Adirondack Olympic Region Birding

Birding in the Adirondack Mountains of northern New York during bug season offers birders a bit of a conundrum. On one hand, during spring, the forest transforms from silent white to bustling green (with a long period of mud in between), and migrants return to take advantage of the habitats that have opened and the plethora of available insect food. On the other hand, you have to hope you don’t go mad with blood loss as you contend with the insects yourself. But the birds eat the insects that have been feasting upon you. So, if you come to the Adirondacks during bug season, rather than complain about the insects, be grateful they permit you to take part in the circle of life. Just think—your blood can help nourish a warbler chick!

Sitting in the northeast corner of the more than six-million-acre Adirondack Park, the Olympic Region (so named because the Village of Lake Placid hosted the winter Olympics in both 1932 and 1980) offers great birding opportunities. It is a popular tourist destination and many visitors come throughout the year in search of quiet solitude, refreshing lakes, or refreshing snowy powder.

Although breeding season offers birders a much higher diversity than the rest of the year, a few of the noteworthy Adirondack specialties are year-round residents. The Adirondacks are one of the closest places in the northeastern United States to see species such as black-backed woodpecker, boreal chickadee, and gray jay. Other boreal species, such as red and white-winged crossbills, are less consistently found and vary greatly according to food supplies from year to year.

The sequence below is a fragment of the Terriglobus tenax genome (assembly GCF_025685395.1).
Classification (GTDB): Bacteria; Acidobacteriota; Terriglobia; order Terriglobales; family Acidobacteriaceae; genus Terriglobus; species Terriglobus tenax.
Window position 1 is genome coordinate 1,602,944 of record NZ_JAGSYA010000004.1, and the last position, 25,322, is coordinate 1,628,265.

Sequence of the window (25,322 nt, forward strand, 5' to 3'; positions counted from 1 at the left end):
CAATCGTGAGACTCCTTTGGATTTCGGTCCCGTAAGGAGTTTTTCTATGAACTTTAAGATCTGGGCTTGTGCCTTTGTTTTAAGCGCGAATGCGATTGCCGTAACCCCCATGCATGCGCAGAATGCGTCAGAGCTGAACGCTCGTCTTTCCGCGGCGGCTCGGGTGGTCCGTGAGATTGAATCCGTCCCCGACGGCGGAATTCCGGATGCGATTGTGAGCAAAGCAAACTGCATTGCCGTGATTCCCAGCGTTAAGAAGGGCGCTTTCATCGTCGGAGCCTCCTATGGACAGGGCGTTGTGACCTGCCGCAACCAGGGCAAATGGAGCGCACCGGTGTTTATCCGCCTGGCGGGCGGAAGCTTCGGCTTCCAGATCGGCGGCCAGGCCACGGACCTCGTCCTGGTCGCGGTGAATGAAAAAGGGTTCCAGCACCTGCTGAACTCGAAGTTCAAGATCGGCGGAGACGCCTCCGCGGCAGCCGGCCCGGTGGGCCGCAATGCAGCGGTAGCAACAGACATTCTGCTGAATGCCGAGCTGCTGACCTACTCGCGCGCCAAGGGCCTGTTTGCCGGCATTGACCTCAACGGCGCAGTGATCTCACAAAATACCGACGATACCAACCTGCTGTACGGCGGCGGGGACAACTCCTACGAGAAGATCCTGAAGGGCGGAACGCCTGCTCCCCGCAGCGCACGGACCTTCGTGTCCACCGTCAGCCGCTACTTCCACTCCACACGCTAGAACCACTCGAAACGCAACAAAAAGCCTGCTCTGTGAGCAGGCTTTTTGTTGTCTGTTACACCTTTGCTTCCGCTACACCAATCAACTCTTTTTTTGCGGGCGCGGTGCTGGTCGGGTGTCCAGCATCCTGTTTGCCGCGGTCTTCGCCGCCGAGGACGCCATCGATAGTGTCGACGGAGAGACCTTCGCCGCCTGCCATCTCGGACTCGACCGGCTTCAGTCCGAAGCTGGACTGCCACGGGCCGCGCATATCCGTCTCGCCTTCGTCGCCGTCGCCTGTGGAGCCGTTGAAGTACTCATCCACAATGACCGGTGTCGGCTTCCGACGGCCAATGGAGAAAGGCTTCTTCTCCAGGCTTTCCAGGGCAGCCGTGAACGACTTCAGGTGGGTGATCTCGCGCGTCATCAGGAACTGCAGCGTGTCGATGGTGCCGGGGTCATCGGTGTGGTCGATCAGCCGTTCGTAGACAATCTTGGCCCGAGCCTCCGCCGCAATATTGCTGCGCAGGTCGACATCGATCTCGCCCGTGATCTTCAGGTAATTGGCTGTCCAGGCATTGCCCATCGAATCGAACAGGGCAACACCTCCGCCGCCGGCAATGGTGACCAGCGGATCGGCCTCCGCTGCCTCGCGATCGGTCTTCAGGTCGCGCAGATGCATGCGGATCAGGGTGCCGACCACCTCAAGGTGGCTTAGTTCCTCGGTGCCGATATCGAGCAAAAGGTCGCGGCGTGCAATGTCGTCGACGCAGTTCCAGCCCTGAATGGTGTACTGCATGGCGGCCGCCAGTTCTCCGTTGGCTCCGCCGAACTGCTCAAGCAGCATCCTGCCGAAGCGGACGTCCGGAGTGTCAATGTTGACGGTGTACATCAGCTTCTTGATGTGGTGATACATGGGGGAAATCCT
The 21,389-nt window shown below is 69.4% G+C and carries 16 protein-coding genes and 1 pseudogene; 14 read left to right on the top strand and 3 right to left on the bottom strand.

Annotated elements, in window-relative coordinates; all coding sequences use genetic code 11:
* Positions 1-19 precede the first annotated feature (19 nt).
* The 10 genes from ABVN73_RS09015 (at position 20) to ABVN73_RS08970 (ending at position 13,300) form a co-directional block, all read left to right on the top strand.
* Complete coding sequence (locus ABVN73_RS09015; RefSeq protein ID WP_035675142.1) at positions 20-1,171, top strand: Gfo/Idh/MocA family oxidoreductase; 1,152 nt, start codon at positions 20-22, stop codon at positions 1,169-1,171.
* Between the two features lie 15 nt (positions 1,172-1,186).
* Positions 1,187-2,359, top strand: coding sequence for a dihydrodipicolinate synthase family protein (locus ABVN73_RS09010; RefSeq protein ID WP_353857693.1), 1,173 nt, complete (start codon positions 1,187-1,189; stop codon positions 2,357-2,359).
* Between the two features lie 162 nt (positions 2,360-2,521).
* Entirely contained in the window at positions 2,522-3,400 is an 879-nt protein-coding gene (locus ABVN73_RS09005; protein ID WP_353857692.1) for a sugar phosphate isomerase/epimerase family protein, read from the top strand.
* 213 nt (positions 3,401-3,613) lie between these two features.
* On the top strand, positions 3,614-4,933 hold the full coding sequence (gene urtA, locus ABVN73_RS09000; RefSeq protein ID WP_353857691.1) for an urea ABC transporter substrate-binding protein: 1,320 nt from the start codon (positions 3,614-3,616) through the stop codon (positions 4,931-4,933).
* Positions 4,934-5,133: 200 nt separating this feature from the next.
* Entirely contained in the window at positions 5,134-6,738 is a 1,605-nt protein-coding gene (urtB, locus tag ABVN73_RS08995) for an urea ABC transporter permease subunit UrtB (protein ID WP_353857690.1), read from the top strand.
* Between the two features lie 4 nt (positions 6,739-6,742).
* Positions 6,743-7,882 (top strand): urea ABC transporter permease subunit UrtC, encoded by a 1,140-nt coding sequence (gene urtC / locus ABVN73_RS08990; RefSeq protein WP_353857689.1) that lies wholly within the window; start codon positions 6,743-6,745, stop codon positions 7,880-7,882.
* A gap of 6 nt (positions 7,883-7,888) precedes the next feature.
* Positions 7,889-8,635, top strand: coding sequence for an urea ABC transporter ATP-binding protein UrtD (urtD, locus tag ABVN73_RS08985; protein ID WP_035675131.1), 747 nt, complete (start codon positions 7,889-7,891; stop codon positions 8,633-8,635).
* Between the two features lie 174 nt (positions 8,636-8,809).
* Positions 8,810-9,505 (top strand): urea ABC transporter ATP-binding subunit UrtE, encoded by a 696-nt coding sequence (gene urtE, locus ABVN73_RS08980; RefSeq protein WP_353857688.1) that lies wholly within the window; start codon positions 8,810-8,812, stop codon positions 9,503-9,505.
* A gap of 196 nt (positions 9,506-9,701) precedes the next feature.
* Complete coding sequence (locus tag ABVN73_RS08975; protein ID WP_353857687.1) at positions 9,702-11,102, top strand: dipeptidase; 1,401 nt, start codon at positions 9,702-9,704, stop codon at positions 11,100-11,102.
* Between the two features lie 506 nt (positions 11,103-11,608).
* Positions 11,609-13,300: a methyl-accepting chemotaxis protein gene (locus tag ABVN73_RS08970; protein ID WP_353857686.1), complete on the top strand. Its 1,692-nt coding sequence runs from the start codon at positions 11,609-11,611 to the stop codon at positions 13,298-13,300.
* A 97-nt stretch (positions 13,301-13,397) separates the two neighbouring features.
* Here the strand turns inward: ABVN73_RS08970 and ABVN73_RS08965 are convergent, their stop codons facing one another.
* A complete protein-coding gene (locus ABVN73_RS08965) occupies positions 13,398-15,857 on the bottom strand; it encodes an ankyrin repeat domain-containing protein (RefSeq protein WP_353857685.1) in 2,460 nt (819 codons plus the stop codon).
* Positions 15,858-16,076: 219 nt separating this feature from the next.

Another year-round boreal resident is the spruce grouse, but this state-listed endangered species exists only in small isolated populations within the park.

All of these species are found only in the pockets of coniferous boreal habitat scattered in bogs and along waterways across the Adirondacks, fragments of an ecosystem that covers much of Canada. Many of these coniferous habitats are part of larger ecosystem mosaics—complex systems where boreal habitat meets deciduous forest or alder-choked streams. The result can be a remarkable diversity of birds, most notably the rainbow of warblers that breeds across the area.

One such boreal locale in the Olympic Region is Bloomingdale Bog. This bog is accessed from a railroad bed, turned into a walking and biking trail. Its southern access starts just a few miles north of the Village of Saranac Lake. From here, the path skirts a small beaver marsh, which can offer not only wetland birds like hooded merganser and American bittern and aquatic mammals such as river otters, but can also be a great area to find a mix of dispersing warblers and other songbirds during late summer and fall migration.

The north end of the trail is accessed from Route 55 west of Bloomingdale and drops birders directly into the bog as they walk south from the parking area. Nashville and magnolia warblers sing everywhere, and palm warblers hypnotize birders with their rhythmic butt and tail bobbing as they search for insects. Lincoln’s sparrows sing from low perches and yellow-bellied flycatchers call from the coniferous forest near their nests in the sphagnum moss. This stretch of trail is also phenomenal for gray jays, which often follow hikers down the trail and have even landed on my head, excited by the prospect of an imaginary handout.